Tuesday, March 20
Michael & Michele – from the book Introduction
With the IATF as the basis, Book 2, Integral Agility: Practices & Structures that Lead to Breakthrough Innovation & Organizational Value Creation deep dives on the twin topics of innovation and value creation, discussing the practices, processes, metrics, governance and organization structures (the right-hand quadrants) that get us there. It covers the landscape of the organization that focuses directly on achieving customer and organizational value. The higher end of the evolutionary spectrum in this domain allows organizations to realize what we call Integral agility. We believe Integral agility is the next evolutionary step after business agility – evolving beyond customer-centric innovation to organization– and even society-centric innovation methods and thinking. Organizations achieving Integral agility will be fully benevolent and synergistic forces in the human ecosystem, not just net positives. Imagine creation that benefits customers and makes a profit, while also being energizing expressions of the organization’s purpose, that benefit society at large beyond the direct customer; imagine a creation process aimed at people, planet, and profits. These are the topics most organizational leaders care about explicitly, and focus on deliberately; they are surely critical for success; and, they are only half the story!
Monday, March 19
Michael & Michele – from the book Introduction
Michele and I are writing from LAX, where we are laying over on our way to Oakland to teach the Agile Transformational Leader workshop. On the long plane ride to California, we talked about many things, most interestingly about our book writing process. On Friday, Michele posted the following on LinkedIn:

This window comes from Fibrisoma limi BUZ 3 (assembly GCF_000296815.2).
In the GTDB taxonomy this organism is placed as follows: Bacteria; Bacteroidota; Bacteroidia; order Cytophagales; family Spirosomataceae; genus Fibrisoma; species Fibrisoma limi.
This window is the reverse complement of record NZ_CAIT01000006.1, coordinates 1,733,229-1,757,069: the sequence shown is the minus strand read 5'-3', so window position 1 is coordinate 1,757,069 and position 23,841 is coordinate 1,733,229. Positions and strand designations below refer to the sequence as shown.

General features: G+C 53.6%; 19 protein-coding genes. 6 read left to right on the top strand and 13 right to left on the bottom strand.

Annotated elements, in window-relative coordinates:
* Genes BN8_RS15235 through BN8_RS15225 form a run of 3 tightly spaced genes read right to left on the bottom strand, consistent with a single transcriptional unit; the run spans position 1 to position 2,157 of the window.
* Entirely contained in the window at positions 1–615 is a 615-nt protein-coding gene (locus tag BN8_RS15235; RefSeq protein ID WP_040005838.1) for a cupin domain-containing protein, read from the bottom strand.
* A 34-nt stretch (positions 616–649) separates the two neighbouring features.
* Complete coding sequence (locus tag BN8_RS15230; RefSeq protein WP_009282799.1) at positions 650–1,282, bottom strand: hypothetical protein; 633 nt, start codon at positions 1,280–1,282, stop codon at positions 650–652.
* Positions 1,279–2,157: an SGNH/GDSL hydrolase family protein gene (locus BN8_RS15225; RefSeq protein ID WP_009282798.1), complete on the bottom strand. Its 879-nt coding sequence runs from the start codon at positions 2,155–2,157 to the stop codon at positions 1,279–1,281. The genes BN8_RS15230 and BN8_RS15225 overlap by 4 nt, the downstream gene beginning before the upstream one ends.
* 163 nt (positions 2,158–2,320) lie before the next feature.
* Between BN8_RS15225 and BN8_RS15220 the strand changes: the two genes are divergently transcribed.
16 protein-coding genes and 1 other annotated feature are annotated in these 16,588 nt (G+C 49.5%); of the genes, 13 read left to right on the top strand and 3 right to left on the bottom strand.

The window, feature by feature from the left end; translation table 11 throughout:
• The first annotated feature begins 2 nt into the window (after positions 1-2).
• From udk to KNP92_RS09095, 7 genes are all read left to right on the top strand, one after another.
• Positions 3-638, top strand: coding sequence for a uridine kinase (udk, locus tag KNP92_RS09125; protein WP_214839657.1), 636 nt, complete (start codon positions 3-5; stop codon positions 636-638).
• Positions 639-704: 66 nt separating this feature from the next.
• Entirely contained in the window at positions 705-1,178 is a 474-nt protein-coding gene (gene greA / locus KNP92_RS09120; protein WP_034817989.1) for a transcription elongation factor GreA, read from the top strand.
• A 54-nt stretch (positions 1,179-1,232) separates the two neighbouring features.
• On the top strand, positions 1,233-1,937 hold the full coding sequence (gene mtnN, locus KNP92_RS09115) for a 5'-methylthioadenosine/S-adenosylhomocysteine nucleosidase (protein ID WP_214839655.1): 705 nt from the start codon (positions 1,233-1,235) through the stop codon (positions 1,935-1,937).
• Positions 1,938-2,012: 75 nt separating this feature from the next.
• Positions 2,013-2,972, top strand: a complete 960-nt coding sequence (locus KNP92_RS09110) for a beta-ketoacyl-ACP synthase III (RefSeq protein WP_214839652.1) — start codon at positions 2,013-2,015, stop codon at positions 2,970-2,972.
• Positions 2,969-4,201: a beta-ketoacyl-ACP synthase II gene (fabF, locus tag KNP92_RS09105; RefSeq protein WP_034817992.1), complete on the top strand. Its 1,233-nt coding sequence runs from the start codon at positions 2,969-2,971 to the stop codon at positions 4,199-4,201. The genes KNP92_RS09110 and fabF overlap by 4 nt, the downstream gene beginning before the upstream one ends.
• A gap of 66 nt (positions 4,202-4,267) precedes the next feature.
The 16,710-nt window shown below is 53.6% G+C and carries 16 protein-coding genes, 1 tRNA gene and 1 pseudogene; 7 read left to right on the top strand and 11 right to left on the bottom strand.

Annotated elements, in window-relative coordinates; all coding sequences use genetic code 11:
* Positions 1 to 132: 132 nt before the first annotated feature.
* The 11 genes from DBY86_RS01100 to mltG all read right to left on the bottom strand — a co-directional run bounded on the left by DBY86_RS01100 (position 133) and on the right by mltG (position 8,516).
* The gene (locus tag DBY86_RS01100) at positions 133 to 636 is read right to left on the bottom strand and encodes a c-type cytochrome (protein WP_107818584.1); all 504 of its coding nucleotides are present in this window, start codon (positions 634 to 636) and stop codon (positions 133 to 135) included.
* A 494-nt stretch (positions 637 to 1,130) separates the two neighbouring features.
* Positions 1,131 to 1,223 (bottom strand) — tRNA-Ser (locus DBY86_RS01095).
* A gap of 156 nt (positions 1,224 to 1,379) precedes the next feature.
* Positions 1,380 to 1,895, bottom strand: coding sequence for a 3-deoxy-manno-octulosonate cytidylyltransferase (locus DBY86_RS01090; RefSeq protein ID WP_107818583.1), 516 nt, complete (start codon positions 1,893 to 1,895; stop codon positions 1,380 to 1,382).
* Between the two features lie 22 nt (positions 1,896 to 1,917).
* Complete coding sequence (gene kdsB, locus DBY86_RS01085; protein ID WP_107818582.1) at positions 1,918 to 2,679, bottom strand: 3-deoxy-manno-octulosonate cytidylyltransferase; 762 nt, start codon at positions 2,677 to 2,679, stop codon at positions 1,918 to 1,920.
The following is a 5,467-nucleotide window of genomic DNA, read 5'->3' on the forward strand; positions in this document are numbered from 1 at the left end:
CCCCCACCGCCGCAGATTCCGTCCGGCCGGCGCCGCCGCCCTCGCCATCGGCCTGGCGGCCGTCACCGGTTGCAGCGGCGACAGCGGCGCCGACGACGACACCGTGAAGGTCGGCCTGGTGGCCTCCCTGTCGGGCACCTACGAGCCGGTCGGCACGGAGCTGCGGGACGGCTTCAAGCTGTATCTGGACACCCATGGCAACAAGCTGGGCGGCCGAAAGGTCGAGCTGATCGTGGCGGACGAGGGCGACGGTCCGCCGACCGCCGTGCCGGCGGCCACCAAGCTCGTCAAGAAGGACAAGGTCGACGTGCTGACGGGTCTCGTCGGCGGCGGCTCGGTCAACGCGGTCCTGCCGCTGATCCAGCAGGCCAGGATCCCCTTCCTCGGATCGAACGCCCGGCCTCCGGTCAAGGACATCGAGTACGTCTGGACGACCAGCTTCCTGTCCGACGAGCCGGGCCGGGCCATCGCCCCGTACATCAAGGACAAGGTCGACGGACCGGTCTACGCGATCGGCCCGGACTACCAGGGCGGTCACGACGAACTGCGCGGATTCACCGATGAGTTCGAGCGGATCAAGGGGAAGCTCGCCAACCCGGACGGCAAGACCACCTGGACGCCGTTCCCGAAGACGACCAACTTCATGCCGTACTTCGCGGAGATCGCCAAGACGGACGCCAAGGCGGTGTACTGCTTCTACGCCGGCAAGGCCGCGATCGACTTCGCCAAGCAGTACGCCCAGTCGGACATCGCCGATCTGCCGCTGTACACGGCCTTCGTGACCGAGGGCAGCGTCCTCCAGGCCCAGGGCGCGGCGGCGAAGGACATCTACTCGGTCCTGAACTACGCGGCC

Commitment. It’s about intention and focus for some purpose or action – a specific outcome. @Michael Spayd and I made a public commitment 2 weeks ago to blog every day about what we worked on that day for the book. I was thinking tonight (after writing the blog) how our commitment was created to achieve an outcome, the BOOK, but now we find ourselves living the daily “process”. And a new perspective on this came to me, which is to focus on the process – learn to love it, grow in it, and find flow in it. The book then becomes the byproduct of that – and how much better that byproduct will turn out!
On the plane, we realized we had both come to similar conclusions. As we got deeper into the dialogue, we realized how we had gone through a mini-transformation in our relationship to the writing commitment. Now, instead of seeing it as a daily “chore” — with us on autopilot — we were now seeing it as an awareness exercise; we both opened up some new awareness channels within ourselves and the universe was starting to feed us information to write. In the same way that you are thinking about buying a new car, let’s say a Mercedes, and you start seeing them everywhere. It feels we are co-creating the book, that a writing process is coming through this. The more we cultivate stillness in ourselves, the more that happens. .
The following is a continuation from the Book Introduction (see the March 17 post for the first part).
- After the foundation, we turn in an unexpected direction. It turns out the track record for organizational change is even worse than that for software projects prior to Agile; the level of consciousness embodied by the transformation leader imposes a kind of ceiling on the scope and effectiveness of the organizational change that’s even possible. So rather than beginning talk of Agile process frameworks, Book 1, Conscious Integral Leadership: Integrating the Heart, Mind and Will, focuses on this shift in consciousness in the transformation leader as the first order of business. It covers the skills, attitudes, knowledge and change in beliefs necessary to change ourselves – to create the vertical learning in us needed to lead a transformational change across the organization. It is a primer, reflecting Gandhi’s famously overused but nevertheless relevant quote: “be the change you wish to see in the world.”